A Letter from the President and CEO
Leslie G. Sarasin
"What this new sharing of responsibility means is that no single member of the household can completely account for the total household's spend-per-trip or even the number of trips-per-week."
The space race changed America's vocabulary in the 1960s, adding words such as "satellite," "lift-off," "orbit" and "astronaut" into the vernacular of pedestrian conversation. Fast-forward 50 years and today, digital technology has not only revolutionized our means of communication, but has affected our vocabulary. It has given us new words such as "googling" and "re-tweeting," and has provided new nuances to familiar words like "friending" and "liking." Changing times call for changing words, and the more times change, the greater the need for refining, redefining and reordering our vocabulary. The food retail industry is no exception.
A quick review of the key findings in FMI's 2014 "U.S. Shopper Trends" report uncovers many changes in our industry that are challenging some our most trusted terminology, inviting us to explore new ways of talking about industry matters. Consider three standard industry phrases that our research is calling for us to clarify, modify or amplify.
Within the food retail industry, the designation of primary store has been a gold standard measurement indicating any given channel's share of being the "go to" place for grocery shopping. However, in the proliferation of venues at which food is sold and the growing consumer penchant for becoming category specific when shopping at particular stores, the number of shoppers unable to designate a "primary store" is growing. Back in 2011, when FMI first listed "no preference" as an option to the primary store question, only 2 percent chose that answer. In 2014, 9 percent could not designate a primary store.
Without a doubt, shoppers are diversifying the number of places they shop, but there is also a shift regarding who within the household performs the shopping task. Once grocery shopping was almost exclusively a point in the female job description, but no longer. Now, more males grocery shop or at least share in the shopping. What this new sharing of responsibility means is that no single member of the household can completely account for the total household's spend-per-trip or even the number of trips-per-week. Additionally, the diversification of shopping channels and reallocation of shopper roles is further challenging longstanding categories such as stock-up trip and fill-in function.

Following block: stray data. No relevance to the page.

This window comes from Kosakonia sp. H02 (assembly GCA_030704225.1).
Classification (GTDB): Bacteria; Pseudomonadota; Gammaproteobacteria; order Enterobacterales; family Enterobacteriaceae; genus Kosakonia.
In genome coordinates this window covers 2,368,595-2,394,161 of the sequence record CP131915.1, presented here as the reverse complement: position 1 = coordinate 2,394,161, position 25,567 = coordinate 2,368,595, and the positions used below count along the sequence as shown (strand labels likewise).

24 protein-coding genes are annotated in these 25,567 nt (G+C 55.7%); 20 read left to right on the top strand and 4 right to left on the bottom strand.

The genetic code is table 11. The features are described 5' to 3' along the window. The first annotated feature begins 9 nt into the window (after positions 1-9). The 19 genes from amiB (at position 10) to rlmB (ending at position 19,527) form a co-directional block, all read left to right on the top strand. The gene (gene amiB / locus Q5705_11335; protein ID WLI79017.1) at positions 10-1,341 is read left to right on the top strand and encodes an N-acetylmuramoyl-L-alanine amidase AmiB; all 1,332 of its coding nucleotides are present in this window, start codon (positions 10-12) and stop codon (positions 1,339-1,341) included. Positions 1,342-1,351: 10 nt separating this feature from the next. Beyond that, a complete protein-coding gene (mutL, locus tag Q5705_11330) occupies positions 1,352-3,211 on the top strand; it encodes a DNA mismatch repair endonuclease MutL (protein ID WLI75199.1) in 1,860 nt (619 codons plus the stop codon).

Shopping to re-stock
As baby boomers age and millennials step into the limelight as a coveted demographic target, there is a slow passing of the torch that identifies the determining generation of cultural change. It will come as no surprise that the two generations plan and shop differently, because they eat differently. In very broad brushstrokes: boomers think in terms of three meals a day, make their lists throughout the week as they note declines in pantry levels and then shop to restock their pantries. Millennials, on the other hand, think in terms of five to six eating occasions a day and make their shopping lists on their iPhones just before the grocery trip because they are thinking more about the immediate eating occasions ahead of them. As the generational darlings for decades, the boomers and their style of shopping have influenced store layout and aisle design. Cultivating millennial loyalty will call for us to rethink store layout to better accomodate their shopping styles
Words, are malleable things, constantly being reshaped. For our food retail vocabulary to remain relevant, we must continue to adjust definitions and expand meanings. We must also make accommodations in the ways we measure some key concepts – even when they are our favorite ones.